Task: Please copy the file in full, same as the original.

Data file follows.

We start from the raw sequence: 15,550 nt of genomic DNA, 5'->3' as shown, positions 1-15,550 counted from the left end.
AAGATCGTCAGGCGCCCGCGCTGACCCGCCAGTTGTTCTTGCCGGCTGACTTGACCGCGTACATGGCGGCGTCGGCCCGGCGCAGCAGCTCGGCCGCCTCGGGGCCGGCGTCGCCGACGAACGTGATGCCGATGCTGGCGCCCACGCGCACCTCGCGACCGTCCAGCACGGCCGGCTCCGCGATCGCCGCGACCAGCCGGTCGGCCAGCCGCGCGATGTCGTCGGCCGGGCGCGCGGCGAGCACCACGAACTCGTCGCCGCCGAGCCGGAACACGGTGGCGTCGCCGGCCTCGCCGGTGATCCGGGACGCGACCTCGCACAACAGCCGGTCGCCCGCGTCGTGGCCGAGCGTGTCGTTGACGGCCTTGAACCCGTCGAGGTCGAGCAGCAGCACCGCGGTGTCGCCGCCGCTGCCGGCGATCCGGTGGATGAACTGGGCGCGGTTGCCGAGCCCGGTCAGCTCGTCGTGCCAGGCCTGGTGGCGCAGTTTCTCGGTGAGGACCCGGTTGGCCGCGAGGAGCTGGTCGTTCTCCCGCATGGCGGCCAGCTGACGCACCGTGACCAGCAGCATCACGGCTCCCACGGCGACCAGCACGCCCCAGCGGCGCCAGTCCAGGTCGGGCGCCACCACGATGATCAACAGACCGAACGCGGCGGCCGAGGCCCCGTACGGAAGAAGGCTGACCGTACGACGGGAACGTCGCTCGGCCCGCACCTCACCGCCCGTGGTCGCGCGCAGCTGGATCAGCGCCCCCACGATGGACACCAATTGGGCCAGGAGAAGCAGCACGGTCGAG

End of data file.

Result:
We start from the raw sequence: 15,550 nt of genomic DNA, 5'->3' as shown, positions 1-15,550 counted from the left end.
AAGATCGTCAGGCGCCCGCGCTGACCCGCCAGTTGTTCTTGCCGGCTGACTTGACCGCGTACATGGCGGCGTCGGCCCGGCGCAGCAGCTCGGCCGCCTCGGGGCCGGCGTCGCCGACGAACGTGATGCCGATGCTGGCGCCCACGCGCACCTCGCGACCGTCCAGCACGGCCGGCTCCGCGATCGCCGCGACCAGCCGGTCGGCCAGCCGCGCGATGTCGTCGGCCGGGCGCGCGGCGAGCACCACGAACTCGTCGCCGCCGAGCCGGAACACGGTGGCGTCGCCGGCCTCGCCGGTGATCCGGGACGCGACCTCGCACAACAGCCGGTCGCCCGCGTCGTGGCCGAGCGTGTCGTTGACGGCCTTGAACCCGTCGAGGTCGAGCAGCAGCACCGCGGTGTCGCCGCCGCTGCCGGCGATCCGGTGGATGAACTGGGCGCGGTTGCCGAGCCCGGTCAGCTCGTCGTGCCAGGCCTGGTGGCGCAGTTTCTCGGTGAGGACCCGGTTGGCCGCGAGGAGCTGGTCGTTCTCCCGCATGGCGGCCAGCTGACGCACCGTGACCAGCAGCATCACGGCTCCCACGGCGACCAGCACGCCCCAGCGGCGCCAGTCCAGGTCGGGCGCCACCACGATGATCAACAGACCGAACGCGGCGGCCGAGGCCCCGTACGGAAGAAGGCTGACCGTACGACGGGAACGTCGCTCGGCCCGCACCTCACCGCCCGTGGTCGCGCGCAGCTGGATCAGCGCCCCCACGATGGACACCAATTGGGCCAGGAGAAGCAGCACGGTCGAG